Vietnam Monument

One of the most haunting stories is the Vietnam Memorial piece. To start with the team captured the present day footage of the memorial.  With this material, the team can align and ascertain where the VR material should be triggered from in the app.

The narrative in this piece is from an American soldier writing a letter to his mother back home, describing his experiences and the struggles he and his comrades are facing.  The team created a CG helicopter which appears overhead and slowly guides the audience around to the matte painting of a vast Vietnamese field backed by foreboding mountains.  The long grass was crafted in CG, and all the elements were composited together, including the live-action soldiers.  A CG letter floats through the air, leading the viewer around towards the soldier’s mother as she reads it.  The moody lighting and the CG rain add to the great feeling of sadness this monument provokes.

MLK Memorial

Another poignant memorial the MyL team worked on was the Martin Luther King Memorial.  The original memorial site was again shot in mono, but an additional complication was that it was shot during daylight for a night shot.  So, the team first had to make the scene day for night and convert to stereo.  

As the narrator set the background for the Civil Rights Movement, a CG rendition of the iconic bus that Rosa Parks was riding that day in December 1955, when she refused to give up her seat to a white man, slowly drives on to the scene.  The bus draws to a stop, and its lights are used to project the footage of Parks’ story on to CG screens.  As the bus moves out of the area, it leads the viewer towards the next stage of the story, the march from Selma to Alabama in 1965 demanding African Americans be allowed to exercise their right to vote.  The scene now changes to live action characters, marching through the memorial. As well as the bus, the team had a great deal of work to do in lighting the elements and the cast members and compositing the material together seamlessly.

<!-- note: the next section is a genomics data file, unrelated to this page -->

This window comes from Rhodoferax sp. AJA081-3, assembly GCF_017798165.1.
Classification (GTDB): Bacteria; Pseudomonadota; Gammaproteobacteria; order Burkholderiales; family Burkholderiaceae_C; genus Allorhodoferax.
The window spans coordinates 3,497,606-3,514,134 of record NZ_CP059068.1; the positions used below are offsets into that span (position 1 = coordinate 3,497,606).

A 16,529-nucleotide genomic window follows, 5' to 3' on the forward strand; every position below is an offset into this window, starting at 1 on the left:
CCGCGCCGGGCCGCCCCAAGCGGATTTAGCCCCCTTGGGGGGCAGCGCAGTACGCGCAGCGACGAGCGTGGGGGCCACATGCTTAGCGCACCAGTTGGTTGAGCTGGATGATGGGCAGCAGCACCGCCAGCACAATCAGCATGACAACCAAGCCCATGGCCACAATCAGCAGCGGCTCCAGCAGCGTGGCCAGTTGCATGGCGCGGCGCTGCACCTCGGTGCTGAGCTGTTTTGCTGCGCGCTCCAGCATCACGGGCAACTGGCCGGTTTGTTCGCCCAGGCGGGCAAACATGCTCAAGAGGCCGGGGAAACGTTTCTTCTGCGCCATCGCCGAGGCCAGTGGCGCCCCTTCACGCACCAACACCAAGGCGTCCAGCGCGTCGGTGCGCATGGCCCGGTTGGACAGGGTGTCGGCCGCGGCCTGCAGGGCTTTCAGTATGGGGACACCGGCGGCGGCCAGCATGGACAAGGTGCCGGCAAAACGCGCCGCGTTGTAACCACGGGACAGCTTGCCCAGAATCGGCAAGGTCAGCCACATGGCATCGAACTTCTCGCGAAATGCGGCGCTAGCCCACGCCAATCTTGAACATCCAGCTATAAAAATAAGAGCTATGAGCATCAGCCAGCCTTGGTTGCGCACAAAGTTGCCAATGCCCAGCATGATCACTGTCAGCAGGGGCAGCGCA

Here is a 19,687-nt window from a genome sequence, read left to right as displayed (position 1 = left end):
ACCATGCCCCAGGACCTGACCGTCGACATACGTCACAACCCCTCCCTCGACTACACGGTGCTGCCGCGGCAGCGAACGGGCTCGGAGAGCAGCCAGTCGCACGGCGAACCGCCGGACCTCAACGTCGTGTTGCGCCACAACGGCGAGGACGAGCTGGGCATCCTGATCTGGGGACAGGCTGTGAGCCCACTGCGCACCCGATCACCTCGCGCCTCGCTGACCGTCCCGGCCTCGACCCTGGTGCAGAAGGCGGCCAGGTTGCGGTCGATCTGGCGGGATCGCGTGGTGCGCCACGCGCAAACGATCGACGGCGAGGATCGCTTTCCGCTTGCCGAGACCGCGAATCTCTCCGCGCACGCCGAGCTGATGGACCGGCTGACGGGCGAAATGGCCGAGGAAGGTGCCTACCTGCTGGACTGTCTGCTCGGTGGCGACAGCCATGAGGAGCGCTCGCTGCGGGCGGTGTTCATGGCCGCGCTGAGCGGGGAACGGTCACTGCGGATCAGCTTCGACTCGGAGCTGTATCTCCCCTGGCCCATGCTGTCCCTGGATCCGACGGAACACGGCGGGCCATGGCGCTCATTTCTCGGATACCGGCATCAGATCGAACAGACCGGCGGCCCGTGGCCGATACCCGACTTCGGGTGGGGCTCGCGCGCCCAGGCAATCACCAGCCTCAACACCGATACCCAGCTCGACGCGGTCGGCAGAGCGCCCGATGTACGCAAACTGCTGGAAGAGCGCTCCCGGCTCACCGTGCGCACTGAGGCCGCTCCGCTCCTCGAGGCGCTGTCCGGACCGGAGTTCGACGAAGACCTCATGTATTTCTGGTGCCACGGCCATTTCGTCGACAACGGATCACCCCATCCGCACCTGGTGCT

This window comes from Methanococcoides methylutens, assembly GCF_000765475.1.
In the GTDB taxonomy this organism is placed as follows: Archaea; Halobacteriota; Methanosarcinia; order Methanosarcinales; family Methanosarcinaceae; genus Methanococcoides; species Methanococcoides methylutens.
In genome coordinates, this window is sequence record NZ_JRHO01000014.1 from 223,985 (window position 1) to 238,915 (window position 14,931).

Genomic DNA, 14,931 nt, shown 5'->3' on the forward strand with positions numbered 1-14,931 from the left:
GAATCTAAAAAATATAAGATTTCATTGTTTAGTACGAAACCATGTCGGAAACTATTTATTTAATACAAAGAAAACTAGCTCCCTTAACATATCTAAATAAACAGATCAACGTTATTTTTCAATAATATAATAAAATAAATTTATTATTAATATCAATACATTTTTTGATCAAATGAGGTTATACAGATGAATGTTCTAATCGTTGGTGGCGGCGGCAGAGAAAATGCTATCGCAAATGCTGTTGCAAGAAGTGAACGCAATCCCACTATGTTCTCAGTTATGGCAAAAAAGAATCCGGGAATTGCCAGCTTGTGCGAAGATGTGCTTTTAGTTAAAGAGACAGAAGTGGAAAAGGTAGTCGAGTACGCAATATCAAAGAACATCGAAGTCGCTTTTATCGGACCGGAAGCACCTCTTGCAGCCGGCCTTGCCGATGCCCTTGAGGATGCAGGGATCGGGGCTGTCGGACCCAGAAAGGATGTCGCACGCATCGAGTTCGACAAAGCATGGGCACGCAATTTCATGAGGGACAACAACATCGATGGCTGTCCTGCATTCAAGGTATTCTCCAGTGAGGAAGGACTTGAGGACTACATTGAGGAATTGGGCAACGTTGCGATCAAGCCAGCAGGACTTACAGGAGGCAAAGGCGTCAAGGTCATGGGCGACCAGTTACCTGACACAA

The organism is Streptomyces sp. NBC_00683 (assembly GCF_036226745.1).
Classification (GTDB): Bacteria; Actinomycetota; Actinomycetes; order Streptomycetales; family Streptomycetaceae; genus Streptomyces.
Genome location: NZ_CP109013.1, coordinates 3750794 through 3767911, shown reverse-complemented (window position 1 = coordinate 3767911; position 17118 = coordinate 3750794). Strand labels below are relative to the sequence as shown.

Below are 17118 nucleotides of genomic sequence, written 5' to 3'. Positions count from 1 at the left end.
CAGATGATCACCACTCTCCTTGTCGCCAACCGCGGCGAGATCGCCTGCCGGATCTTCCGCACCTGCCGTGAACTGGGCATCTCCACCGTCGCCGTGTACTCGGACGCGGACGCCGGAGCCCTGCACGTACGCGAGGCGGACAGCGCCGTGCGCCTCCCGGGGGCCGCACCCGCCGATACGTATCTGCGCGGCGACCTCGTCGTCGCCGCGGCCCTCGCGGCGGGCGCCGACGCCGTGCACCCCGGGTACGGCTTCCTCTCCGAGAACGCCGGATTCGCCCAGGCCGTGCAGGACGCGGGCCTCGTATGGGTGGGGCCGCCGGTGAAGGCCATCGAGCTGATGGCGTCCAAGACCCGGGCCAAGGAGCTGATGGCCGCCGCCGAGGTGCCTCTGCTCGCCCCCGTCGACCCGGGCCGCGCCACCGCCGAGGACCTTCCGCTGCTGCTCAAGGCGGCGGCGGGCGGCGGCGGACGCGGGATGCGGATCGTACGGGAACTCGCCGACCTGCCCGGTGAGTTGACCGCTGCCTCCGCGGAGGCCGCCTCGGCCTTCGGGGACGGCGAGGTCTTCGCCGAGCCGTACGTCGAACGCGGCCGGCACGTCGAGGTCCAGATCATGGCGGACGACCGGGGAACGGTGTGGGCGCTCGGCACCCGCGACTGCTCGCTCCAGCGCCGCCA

Another exciting feature that Timelooper can boast, is called Panoguide. It is an interactive panoramic environment that can switch landscapes, this is triggered by looking at different areas of the image. This was utilised for the Mall app and features include the opportunity to view a panorama at various eras. MyL worked on a version of this for a view of the Mall from a point of view situated at the top of the Obelisk. The team achieved this through a series of matte paintings, starting from 1800 before the Mall was built and then at 4 other points in time 1865, 1918, 1987 and finally, the present time.

For the MyL team, the Timelooper project was a complex and ambitious one, that required careful project management to be successful.  Key to the smooth running of the project was the close collaboration and communication with the clients.  Director, Ismet Kurtulus, had this to say; “We also used some apps to share our thoughts, visual references, voice messages, etc., you name it. Tony, I and the team were always in the loop all the time and this made me feel super comfortable and made the process more efficient.”

Timelooper official page: www.timelooper.com